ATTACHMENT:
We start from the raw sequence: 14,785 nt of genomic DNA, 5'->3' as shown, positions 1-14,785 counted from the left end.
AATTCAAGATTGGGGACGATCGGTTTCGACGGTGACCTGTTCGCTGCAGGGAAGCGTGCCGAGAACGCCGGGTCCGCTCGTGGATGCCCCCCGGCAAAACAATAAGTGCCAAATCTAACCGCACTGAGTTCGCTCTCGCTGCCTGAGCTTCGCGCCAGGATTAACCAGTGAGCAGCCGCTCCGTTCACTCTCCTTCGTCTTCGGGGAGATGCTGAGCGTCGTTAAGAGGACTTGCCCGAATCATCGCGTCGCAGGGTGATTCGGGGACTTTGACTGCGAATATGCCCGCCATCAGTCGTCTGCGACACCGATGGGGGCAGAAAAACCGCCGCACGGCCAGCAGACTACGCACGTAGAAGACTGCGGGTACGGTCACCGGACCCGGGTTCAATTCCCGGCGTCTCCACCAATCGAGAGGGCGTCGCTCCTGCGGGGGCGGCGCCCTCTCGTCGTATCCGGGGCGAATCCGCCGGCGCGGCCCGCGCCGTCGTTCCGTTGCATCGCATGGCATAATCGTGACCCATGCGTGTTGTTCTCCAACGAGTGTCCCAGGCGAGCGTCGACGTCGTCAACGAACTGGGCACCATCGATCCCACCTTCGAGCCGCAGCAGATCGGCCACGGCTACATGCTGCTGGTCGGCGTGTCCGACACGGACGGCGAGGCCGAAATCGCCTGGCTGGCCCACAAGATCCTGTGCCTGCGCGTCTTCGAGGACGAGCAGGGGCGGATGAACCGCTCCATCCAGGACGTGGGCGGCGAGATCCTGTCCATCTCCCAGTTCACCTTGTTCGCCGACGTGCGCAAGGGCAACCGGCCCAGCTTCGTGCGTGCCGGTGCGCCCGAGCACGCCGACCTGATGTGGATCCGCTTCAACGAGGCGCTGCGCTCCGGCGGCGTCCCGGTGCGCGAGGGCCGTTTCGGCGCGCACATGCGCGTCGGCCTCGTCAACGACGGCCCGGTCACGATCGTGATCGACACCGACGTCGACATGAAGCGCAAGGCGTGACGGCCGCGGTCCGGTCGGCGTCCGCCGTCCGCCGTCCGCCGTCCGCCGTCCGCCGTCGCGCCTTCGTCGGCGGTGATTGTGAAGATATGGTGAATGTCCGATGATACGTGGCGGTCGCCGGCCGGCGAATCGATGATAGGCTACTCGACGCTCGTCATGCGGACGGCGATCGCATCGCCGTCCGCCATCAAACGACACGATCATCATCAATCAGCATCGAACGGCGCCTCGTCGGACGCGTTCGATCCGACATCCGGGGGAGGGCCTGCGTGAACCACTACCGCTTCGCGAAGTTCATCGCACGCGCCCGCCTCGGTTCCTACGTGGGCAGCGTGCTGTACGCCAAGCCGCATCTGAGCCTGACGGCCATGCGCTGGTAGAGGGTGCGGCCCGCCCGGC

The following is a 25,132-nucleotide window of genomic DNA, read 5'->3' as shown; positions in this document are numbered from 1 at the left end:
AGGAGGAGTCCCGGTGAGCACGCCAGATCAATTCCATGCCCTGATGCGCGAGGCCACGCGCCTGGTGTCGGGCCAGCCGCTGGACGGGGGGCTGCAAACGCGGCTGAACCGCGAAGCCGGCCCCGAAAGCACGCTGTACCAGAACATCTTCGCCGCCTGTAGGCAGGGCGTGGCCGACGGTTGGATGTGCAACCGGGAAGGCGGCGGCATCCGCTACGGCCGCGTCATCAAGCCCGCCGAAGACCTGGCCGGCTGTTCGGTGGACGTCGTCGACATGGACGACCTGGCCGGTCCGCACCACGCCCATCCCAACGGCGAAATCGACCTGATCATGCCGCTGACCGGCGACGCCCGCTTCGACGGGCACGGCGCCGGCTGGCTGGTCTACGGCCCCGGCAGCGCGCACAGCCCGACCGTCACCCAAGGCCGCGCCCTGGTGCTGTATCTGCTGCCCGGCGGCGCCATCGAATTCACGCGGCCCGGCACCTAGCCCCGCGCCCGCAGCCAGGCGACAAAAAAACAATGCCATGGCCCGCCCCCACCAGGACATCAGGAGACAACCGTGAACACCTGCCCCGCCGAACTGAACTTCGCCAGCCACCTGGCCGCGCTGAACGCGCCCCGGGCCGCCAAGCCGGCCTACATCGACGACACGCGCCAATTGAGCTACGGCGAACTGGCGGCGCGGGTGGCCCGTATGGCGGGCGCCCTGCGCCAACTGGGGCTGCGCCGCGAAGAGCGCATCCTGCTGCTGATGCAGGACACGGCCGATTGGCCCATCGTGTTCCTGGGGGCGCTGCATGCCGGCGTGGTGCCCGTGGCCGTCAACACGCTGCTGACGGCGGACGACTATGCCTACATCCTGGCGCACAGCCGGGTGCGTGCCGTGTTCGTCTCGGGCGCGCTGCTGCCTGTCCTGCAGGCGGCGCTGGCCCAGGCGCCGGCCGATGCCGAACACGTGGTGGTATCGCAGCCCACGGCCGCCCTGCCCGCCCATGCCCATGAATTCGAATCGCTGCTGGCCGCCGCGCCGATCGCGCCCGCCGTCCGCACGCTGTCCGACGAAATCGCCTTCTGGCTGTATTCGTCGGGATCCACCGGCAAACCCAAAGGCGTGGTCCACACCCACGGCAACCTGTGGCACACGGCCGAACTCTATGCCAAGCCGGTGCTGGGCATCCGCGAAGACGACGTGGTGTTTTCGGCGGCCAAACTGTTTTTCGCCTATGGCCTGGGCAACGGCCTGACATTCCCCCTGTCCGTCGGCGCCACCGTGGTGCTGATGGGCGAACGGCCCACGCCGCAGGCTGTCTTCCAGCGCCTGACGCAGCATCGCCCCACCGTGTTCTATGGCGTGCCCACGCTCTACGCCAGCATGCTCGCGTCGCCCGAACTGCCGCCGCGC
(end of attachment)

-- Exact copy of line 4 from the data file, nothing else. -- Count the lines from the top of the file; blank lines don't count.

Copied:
AGGAGGAGTCCCGGTGAGCACGCCAGATCAATTCCATGCCCTGATGCGCGAGGCCACGCGCCTGGTGTCGGGCCAGCCGCTGGACGGGGGGCTGCAAACGCGGCTGAACCGCGAAGCCGGCCCCGAAAGCACGCTGTACCAGAACATCTTCGCCGCCTGTAGGCAGGGCGTGGCCGACGGTTGGATGTGCAACCGGGAAGGCGGCGGCATCCGCTACGGCCGCGTCATCAAGCCCGCCGAAGACCTGGCCGGCTGTTCGGTGGACGTCGTCGACATGGACGACCTGGCCGGTCCGCACCACGCCCATCCCAACGGCGAAATCGACCTGATCATGCCGCTGACCGGCGACGCCCGCTTCGACGGGCACGGCGCCGGCTGGCTGGTCTACGGCCCCGGCAGCGCGCACAGCCCGACCGTCACCCAAGGCCGCGCCCTGGTGCTGTATCTGCTGCCCGGCGGCGCCATCGAATTCACGCGGCCCGGCACCTAGCCCCGCGCCCGCAGCCAGGCGACAAAAAAACAATGCCATGGCCCGCCCCCACCAGGACATCAGGAGACAACCGTGAACACCTGCCCCGCCGAACTGAACTTCGCCAGCCACCTGGCCGCGCTGAACGCGCCCCGGGCCGCCAAGCCGGCCTACATCGACGACACGCGCCAATTGAGCTACGGCGAACTGGCGGCGCGGGTGGCCCGTATGGCGGGCGCCCTGCGCCAACTGGGGCTGCGCCGCGAAGAGCGCATCCTGCTGCTGATGCAGGACACGGCCGATTGGCCCATCGTGTTCCTGGGGGCGCTGCATGCCGGCGTGGTGCCCGTGGCCGTCAACACGCTGCTGACGGCGGACGACTATGCCTACATCCTGGCGCACAGCCGGGTGCGTGCCGTGTTCGTCTCGGGCGCGCTGCTGCCTGTCCTGCAGGCGGCGCTGGCCCAGGCGCCGGCCGATGCCGAACACGTGGTGGTATCGCAGCCCACGGCCGCCCTGCCCGCCCATGCCCATGAATTCGAATCGCTGCTGGCCGCCGCGCCGATCGCGCCCGCCGTCCGCACGCTGTCCGACGAAATCGCCTTCTGGCTGTATTCGTCGGGATCCACCGGCAAACCCAAAGGCGTGGTCCACACCCACGGCAACCTGTGGCACACGGCCGAACTCTATGCCAAGCCGGTGCTGGGCATCCGCGAAGACGACGTGGTGTTTTCGGCGGCCAAACTGTTTTTCGCCTATGGCCTGGGCAACGGCCTGACATTCCCCCTGTCCGTCGGCGCCACCGTGGTGCTGATGGGCGAACGGCCCACGCCGCAGGCTGTCTTCCAGCGCCTGACGCAGCATCGCCCCACCGTGTTCTATGGCGTGCCCACGCTCTACGCCAGCATGCTCGCGTCGCCCGAACTGCCGCCGCGC